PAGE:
So half the job is putting a few new ablation stakes into the ice, and the other half is marching with crampons up and down the glacier to read the melt from the many stakes planted on previous trips. As the lactic acid burns in my thighs, I realize you need good legs as well as a good brain to study glaciers.

Running Water, Soggy Snow

As I traipse after Klaus, following directly in his experienced footsteps to avoid the danger of crevasses, I watch the rivulets of water run beside us over an ice-sheet. The remaining snow has been reduced to a soggy slush that threatens to get my socks wet. “That’s hundreds of liters of water per minute flowing away probably,” says Klaus. “Unfortunately it is normal for recent years.”

Klaus walks

Chris Cummins

The glacier here is mostly a dirty grey-blue colour, a far-cry from my dreams of pristine purity. “The surfaces of the glaciers are getting darker and darker,” Kay explains. “More and more dirt accumulates on the surface, simply because of the strong melt and it then just stays on the surface.”

A Vicious Circle of Melting

This discoloring is not just bad for the aesthetics of Austria’s tourism emblems; it is increasing the melt because of the reduced reflectivity of the glaciers. “We say it is a ‘positive feedback’ although, of course, it is a negative phenomenon,” says Kay. “The process reinforces itself. So if there’s a lot of melting, then of course a lot of dark material remains on the surface that was previously enclosed under the ice. This dark surface absorbs more of the sun’s rays and more ice melts again.”

the melt

Chris Cummins

On we tramp, ever upwards, towards the upper reaches of the glacier where the cable-car station is disgorging dozens of tourists. A trip to the glacier has always been a tourism magnet in Austria. I spot an ablation stake leaning out of the ice-sheet at a raking angle and Klaus sets about measuring the melt. He uses his trusty wooden ruler and his note-pad and pen.

“This is the highest point for today,” he tells me. “We’re at 2,400m, so the melting shouldn’t be as bad as further down.” But the rush of water was loud in our ears. “Let’s see what’s been lost this year… I guess half a meter has already gone away this year." I’m astounded. What? Half a meter in just 12 months? “No, half a meter since Spring.”

Klaus measures on the glacier

Chris Cummins

What is Extreme?

There has been a lot of talk about what is “normal” and what is “extreme” in the climate debate this year. This melting seems to me to be extreme; and to wish to change our polluting habits significantly seems a rather reasonable and rational response.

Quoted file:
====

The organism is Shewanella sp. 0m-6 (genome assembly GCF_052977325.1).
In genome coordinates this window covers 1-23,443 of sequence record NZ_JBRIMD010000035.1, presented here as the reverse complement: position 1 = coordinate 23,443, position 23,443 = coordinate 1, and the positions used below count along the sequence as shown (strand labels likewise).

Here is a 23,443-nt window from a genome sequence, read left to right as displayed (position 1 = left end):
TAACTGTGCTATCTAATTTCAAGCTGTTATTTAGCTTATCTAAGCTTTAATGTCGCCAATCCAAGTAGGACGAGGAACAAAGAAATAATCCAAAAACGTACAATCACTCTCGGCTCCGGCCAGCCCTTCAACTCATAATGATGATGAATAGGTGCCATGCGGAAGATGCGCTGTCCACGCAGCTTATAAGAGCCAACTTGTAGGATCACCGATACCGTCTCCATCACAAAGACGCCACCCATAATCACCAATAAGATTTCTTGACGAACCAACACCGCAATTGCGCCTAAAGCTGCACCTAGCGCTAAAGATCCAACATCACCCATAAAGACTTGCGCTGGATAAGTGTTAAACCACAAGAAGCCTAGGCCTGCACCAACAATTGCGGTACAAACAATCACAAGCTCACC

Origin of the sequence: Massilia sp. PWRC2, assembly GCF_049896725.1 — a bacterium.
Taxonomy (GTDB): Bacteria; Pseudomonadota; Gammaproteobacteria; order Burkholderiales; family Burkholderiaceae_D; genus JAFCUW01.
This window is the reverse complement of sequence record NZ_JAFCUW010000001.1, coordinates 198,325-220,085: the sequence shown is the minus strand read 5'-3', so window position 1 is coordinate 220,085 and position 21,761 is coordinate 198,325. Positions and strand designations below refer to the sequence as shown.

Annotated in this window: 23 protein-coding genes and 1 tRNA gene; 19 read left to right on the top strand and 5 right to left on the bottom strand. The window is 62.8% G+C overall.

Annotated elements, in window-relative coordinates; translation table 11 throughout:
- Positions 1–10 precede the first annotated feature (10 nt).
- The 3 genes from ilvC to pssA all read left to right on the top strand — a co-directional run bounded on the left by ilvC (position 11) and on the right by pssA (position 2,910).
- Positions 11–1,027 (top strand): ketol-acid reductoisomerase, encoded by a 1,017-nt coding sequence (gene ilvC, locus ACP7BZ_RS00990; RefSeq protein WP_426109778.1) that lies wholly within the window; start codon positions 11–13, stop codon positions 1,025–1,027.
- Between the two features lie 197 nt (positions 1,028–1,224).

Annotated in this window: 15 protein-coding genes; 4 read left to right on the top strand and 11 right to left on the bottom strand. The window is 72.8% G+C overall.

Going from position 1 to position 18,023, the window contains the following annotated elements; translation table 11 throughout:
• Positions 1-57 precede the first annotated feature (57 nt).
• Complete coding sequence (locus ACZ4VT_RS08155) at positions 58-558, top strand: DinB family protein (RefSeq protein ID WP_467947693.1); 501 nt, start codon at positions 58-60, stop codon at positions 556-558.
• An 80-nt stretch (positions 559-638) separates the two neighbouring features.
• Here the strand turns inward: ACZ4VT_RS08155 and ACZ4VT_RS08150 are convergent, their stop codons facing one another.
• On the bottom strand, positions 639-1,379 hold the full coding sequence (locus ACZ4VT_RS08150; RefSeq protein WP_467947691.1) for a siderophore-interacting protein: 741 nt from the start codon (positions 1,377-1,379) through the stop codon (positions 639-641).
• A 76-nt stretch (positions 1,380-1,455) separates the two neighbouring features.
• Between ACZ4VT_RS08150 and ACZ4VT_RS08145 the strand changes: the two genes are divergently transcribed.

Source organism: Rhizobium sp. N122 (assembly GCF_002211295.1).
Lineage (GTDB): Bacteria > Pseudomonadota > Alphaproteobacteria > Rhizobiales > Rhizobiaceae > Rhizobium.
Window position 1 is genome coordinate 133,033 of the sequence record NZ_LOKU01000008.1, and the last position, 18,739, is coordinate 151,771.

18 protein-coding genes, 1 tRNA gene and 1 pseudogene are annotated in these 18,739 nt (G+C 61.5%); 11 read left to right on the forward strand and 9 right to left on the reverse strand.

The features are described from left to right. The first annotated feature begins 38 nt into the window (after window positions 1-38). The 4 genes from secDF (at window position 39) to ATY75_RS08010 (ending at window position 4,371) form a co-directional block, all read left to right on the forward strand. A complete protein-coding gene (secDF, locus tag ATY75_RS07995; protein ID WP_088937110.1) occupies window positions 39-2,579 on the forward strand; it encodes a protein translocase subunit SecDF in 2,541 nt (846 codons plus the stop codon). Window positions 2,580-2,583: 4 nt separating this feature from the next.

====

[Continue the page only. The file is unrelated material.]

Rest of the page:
But, if we finally pull together, can we turn the situation around?

Well, yes and no. For a glacier to grow again it would take several years of favourable conditions, explains Kay. We need high levels of snowfall to give them a protecting cloak of snow and cooler temperatures. We do experience such years from time to time but they are real exceptions and then another hot dry year comes along and wipes away the benefits. What was once considered extreme is now the new normal.

This won’t change soon

There’s a 30 year lag in the climate system, explains Kay, which means whatever happens with our current and future climate policy, we will be paying for our past sins until past 2050. But that doesn’t in any sense mean that what happens now doesn’t matter, insists Kay. “Every fraction of a degree of warming will have an impact on how much glaciers are left and where they are.”

Kay is still hopeful that the high glaciers of the Ötztal, such as the Gepatschferner and the Pasterze in the High Tauern mountains will retain some of their ice into the 21st century, but Austria will be mainly ice-free in summer.

Austria Will Be Transformed By The Melt

What will that mean? “Well it will change Austria’s water systems,” says meteorologist Klaus, “and the vegetation will change, with many species marching higher up the mountain. It will of course impact tourism.” He adds a warning, “I’m confident that nature will adapt to the new situation, but will we humans adapt?”

So can we save at least some of Austria’s glaciers? “Well a lot has to happen by 2030,” Klaus says. “It is 5 past midnight. All countries will have to act, not just those of the European Union. And, at the moment, I can’t see that happening.”